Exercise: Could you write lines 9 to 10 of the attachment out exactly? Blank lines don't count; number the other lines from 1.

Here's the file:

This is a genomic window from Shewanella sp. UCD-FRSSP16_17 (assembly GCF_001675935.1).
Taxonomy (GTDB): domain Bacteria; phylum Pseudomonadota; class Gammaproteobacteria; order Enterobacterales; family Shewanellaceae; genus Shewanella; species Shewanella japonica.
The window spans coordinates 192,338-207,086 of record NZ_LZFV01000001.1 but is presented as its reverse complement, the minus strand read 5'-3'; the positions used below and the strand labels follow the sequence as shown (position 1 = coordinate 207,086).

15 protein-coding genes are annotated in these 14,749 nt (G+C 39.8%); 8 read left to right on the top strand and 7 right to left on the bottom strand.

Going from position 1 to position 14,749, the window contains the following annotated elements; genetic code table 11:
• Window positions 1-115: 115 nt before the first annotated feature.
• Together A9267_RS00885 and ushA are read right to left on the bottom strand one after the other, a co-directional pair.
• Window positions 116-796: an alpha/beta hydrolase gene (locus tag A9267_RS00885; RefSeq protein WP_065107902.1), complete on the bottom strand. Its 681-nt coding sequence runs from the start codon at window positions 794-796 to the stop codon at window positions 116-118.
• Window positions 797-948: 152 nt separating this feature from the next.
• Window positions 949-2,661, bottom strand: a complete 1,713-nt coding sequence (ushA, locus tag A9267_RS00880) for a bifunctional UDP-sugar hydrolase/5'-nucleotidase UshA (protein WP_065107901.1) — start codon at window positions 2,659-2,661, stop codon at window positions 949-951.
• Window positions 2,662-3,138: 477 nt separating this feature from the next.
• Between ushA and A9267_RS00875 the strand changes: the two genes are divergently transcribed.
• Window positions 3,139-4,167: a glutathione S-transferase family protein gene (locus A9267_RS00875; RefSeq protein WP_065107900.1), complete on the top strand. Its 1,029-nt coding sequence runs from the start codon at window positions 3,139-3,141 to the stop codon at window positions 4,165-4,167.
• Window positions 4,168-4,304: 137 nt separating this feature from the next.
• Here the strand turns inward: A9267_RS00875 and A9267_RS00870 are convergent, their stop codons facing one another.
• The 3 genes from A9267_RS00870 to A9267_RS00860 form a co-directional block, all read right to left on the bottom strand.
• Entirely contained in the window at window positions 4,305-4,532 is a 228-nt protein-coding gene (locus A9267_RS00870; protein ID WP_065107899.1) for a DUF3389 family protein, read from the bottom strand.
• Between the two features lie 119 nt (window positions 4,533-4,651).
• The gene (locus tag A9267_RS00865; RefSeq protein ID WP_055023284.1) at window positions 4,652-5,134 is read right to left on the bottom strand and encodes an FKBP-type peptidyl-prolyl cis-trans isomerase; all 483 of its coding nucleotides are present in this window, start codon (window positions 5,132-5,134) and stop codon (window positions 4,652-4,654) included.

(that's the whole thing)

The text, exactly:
• Window positions 797-948: 152 nt separating this feature from the next.
• Window positions 949-2,661, bottom strand: a complete 1,713-nt coding sequence (ushA, locus tag A9267_RS00880) for a bifunctional UDP-sugar hydrolase/5'-nucleotidase UshA (protein WP_065107901.1) — start codon at window positions 2,659-2,661, stop codon at window positions 949-951.